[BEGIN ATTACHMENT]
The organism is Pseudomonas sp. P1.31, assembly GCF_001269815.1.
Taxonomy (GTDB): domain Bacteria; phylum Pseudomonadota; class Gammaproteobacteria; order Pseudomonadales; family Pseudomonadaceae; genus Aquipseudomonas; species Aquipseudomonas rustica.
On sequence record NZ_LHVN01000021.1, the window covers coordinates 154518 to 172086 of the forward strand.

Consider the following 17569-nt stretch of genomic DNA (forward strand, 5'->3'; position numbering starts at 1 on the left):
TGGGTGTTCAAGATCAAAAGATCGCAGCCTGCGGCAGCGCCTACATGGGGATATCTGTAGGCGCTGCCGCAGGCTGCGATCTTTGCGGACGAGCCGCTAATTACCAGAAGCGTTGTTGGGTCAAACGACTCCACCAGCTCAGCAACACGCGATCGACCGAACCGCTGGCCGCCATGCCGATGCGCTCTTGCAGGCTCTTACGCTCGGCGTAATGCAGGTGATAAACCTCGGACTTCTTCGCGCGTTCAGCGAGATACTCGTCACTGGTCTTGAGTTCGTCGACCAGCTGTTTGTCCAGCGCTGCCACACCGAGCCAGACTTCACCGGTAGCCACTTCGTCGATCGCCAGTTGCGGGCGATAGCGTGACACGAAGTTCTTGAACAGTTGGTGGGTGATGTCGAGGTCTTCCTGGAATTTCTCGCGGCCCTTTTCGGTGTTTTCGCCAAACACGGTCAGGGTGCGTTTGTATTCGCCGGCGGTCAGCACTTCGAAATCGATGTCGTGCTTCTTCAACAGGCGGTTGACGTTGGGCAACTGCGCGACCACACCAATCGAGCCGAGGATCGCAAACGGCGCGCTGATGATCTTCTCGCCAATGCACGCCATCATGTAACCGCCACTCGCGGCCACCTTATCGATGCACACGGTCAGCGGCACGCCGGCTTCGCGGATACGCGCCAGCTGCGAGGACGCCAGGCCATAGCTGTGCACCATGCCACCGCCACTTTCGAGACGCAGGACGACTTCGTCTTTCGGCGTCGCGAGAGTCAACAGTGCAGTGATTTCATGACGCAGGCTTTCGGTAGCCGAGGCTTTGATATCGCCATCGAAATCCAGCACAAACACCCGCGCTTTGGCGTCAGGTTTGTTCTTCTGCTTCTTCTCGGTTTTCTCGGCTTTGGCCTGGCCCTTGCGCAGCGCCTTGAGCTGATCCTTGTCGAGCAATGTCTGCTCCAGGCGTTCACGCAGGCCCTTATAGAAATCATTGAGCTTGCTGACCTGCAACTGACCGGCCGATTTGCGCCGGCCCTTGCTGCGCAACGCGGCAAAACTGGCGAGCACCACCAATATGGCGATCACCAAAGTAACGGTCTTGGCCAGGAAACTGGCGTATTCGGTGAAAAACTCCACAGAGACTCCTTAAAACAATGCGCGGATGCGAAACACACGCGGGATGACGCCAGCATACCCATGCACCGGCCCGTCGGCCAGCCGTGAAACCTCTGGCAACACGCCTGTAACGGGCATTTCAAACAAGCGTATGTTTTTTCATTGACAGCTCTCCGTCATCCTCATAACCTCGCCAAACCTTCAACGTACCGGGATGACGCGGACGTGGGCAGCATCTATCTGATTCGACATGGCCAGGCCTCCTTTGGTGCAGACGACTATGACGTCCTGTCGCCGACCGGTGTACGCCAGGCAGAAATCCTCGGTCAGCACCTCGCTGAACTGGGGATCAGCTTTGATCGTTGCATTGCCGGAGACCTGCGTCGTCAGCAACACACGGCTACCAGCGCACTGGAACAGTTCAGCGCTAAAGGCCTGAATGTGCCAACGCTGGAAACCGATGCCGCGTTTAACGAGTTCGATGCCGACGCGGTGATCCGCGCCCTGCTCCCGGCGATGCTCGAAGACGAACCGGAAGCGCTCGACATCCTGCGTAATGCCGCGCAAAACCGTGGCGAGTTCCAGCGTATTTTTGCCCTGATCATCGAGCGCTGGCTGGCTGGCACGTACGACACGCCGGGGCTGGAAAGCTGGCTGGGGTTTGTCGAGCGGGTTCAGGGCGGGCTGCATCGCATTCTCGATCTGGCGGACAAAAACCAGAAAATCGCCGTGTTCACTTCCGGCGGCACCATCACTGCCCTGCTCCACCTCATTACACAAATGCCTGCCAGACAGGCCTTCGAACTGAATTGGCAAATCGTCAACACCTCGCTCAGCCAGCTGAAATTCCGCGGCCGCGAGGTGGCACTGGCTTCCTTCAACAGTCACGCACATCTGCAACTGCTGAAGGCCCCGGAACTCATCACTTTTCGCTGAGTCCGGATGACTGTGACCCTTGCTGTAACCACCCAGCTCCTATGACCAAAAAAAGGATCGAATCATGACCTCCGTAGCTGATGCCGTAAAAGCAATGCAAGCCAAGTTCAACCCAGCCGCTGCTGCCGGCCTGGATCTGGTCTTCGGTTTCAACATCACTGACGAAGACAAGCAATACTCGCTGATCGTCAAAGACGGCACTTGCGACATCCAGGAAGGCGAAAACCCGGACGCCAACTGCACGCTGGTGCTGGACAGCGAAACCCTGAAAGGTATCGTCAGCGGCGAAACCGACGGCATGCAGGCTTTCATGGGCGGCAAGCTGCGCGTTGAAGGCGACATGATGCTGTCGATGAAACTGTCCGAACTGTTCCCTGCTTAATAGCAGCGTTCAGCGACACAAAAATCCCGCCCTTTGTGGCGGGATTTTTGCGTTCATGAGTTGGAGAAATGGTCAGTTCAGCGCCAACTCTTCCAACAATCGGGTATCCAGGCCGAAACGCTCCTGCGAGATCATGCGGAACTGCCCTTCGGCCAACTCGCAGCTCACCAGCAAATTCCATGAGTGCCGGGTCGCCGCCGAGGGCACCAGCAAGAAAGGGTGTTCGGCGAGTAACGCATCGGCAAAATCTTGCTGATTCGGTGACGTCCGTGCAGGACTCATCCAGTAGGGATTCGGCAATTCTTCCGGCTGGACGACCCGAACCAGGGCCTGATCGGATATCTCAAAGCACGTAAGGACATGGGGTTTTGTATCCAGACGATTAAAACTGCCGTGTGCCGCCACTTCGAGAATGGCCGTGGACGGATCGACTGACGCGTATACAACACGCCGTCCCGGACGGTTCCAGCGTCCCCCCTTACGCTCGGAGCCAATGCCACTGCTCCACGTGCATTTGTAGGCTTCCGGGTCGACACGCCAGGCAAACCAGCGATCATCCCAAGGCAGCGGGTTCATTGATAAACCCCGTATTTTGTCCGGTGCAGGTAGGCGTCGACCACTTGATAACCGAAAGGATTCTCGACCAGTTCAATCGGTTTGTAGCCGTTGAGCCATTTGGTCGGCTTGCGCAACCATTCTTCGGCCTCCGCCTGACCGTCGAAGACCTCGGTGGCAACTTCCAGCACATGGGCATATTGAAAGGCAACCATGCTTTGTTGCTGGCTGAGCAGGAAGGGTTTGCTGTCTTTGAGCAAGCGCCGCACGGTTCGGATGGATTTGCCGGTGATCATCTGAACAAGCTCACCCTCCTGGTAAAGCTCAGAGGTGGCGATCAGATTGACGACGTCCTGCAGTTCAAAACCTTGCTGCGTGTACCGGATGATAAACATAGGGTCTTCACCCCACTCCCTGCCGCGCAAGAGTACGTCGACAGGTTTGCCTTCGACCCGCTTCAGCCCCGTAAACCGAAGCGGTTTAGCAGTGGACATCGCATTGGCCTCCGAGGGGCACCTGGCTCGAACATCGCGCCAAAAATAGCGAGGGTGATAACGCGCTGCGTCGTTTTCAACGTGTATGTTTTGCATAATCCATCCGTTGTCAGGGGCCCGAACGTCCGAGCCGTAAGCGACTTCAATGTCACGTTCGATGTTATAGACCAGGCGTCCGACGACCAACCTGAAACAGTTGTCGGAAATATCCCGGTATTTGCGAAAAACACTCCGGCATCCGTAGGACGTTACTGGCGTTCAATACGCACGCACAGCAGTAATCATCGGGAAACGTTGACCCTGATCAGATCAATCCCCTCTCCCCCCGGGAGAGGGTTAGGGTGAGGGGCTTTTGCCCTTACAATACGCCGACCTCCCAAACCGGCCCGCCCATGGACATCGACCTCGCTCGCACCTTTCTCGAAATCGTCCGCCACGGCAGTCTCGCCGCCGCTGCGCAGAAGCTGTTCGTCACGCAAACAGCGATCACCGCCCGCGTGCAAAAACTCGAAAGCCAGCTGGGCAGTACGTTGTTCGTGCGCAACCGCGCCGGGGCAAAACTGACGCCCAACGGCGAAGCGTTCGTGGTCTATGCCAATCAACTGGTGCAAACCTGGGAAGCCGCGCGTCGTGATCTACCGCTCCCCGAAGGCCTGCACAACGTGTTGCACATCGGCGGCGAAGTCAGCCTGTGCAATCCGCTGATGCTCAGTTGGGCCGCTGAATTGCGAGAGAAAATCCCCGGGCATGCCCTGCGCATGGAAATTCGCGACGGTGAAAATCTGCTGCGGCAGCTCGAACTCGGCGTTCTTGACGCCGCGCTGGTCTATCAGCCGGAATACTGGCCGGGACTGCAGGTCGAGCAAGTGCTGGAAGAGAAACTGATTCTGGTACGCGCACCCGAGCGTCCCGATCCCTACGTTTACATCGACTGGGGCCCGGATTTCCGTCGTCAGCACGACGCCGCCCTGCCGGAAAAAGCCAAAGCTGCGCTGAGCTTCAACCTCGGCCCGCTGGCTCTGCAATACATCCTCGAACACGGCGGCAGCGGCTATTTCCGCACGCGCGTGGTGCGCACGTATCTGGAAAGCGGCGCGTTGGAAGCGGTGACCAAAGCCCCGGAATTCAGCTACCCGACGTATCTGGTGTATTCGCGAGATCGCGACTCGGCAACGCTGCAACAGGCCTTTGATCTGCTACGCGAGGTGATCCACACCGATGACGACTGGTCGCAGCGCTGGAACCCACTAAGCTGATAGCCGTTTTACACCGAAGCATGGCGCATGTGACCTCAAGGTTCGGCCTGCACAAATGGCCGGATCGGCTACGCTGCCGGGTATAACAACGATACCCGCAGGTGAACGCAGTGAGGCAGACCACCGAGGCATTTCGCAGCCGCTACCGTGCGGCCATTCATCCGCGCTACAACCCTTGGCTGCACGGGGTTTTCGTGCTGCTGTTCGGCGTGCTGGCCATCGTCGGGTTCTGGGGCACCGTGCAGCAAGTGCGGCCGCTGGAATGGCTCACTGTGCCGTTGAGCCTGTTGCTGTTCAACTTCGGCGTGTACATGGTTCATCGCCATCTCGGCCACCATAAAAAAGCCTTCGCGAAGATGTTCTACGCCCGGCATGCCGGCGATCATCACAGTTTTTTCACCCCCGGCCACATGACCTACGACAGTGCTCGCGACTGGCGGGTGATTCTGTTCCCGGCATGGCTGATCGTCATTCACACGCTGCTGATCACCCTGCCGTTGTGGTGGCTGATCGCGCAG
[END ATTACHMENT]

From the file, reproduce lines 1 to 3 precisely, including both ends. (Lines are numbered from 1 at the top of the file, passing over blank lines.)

The organism is Pseudomonas sp. P1.31, assembly GCF_001269815.1.
Taxonomy (GTDB): domain Bacteria; phylum Pseudomonadota; class Gammaproteobacteria; order Pseudomonadales; family Pseudomonadaceae; genus Aquipseudomonas; species Aquipseudomonas rustica.
On sequence record NZ_LHVN01000021.1, the window covers coordinates 154518 to 172086 of the forward strand.